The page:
So now we move to a new theory, something most of us sitting in our living rooms might find far-fetched but those who attend raves on a regular basis might find completely normal...
On a warm summer day in 1518 in Strasbourg, France, a young woman named Frau Troffea stepped into the street and started to dance. Hours passed, but she did not stop. As she spent the long day leaping and throwing herself around the street, she drew a crowd. Finally, in utter exhaustion, she fell to the ground. But the show was not over, folks. As soon as she had rested, she jumped up and began to caper about the streets once more, and she continued to do so, day after day, until about a week had passed, and oddly enough, by that time, about 34 people had joined in the massive party experiment. By month's end, the berserker who had originally caused the crazed dance had been joined by 400 other "dancers" ("Mass Hysteria in Germany 500 Years Ago").
This incident may seem like a strange blip in history, but it's actually an example of a larger epidemic. If people who are not of European descent think that white people are crazy, well, here's the proof. Dancing madness popped up across Europe repeatedly throughout the Middle Ages. According to Wikipedia (and if it says it on Wikipedia, then it must be true, right?), the first outbreak of chorea (from the Greek word for "dance")--also called Dancing Mania, Dancing Plague, St. John's Dance, and St. Vitus' Dance--was in the seventh century (the 600's), and it lasted through the 17th century (the 1600's) ("Dancing mania"). So for a thousand years, people would gather in the streets occasionally and begin convulsing and jerking their arms and legs around until they collapsed from exhaustion.
This phenomenon may sound a bit disturbing and a whole lot hilarious, but it was actually quite deadly. "The unfortunate people who succumbed were described as dancing and leaping until the flesh was worn from their feet and the bone and sinew exposed" ("Mass Hysteria in Germany 500 Years Ago"). But it didn't stop with broken bones and ripped feet. "The people would continue vigorously jumping and dancing about, sometimes also screaming out or chanting, until completely exhausted at which point they would collapse and some would die from cardiac arrest or injuries suffered from their violent dance. Those who didn’t die, once exhausted, would often twitch around on the ground, foaming at the mouth and gasping, until they were able to once again get up and continue their dance" ("This Day in History, 1374"). By the end of Frau Troffea's dance party in Strasbourg in 1518, dozens were dead from exhaustion, heart attack, or stroke ("'Dancing Plague' and Other Odd Afflictions Explained").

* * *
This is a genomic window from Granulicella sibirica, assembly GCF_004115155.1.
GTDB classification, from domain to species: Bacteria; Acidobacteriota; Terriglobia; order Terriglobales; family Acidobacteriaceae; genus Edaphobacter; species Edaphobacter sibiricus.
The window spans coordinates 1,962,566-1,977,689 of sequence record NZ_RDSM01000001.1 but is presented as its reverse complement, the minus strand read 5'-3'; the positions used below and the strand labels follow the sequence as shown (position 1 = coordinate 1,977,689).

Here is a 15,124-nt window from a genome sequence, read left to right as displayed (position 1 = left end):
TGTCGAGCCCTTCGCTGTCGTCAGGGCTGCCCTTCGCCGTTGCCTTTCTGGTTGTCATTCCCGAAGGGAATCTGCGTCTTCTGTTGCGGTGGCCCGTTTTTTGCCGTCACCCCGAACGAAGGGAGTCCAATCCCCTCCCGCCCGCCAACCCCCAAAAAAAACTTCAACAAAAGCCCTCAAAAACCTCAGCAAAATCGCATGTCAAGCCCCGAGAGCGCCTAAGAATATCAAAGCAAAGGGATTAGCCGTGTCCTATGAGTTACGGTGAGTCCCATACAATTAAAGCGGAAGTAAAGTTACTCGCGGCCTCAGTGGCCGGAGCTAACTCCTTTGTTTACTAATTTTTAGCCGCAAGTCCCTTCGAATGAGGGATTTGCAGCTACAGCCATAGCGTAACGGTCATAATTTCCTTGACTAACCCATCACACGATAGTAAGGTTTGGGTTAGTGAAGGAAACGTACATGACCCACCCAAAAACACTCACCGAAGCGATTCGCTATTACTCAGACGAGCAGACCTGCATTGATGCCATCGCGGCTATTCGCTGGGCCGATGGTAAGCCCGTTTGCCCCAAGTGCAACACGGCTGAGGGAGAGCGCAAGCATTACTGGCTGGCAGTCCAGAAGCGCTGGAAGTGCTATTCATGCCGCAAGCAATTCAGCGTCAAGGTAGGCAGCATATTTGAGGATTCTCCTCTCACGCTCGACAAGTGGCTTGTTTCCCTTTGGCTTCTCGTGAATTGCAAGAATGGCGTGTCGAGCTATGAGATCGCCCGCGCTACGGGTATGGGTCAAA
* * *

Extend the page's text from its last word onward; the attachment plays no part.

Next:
You can probably already guess how the outbreak of hysterical dancing relates to the tale of the Pied Piper of Hamelin. In the story, the Piper blows on his pipe, creating a music so enchanting that the children begin to dance.
There was a rustling, that seemed like a bustling
Of merry crowds justling at pitching and hustling,
Small feet were pattering, wooden shoes clattering,
Little hands clapping, and little tongues chattering,
. . . .
Tripping and skipping, ran merrily after
The wonderful music with shouting and laughter.
(Robert Browning "The Pied Piper of Hamelin").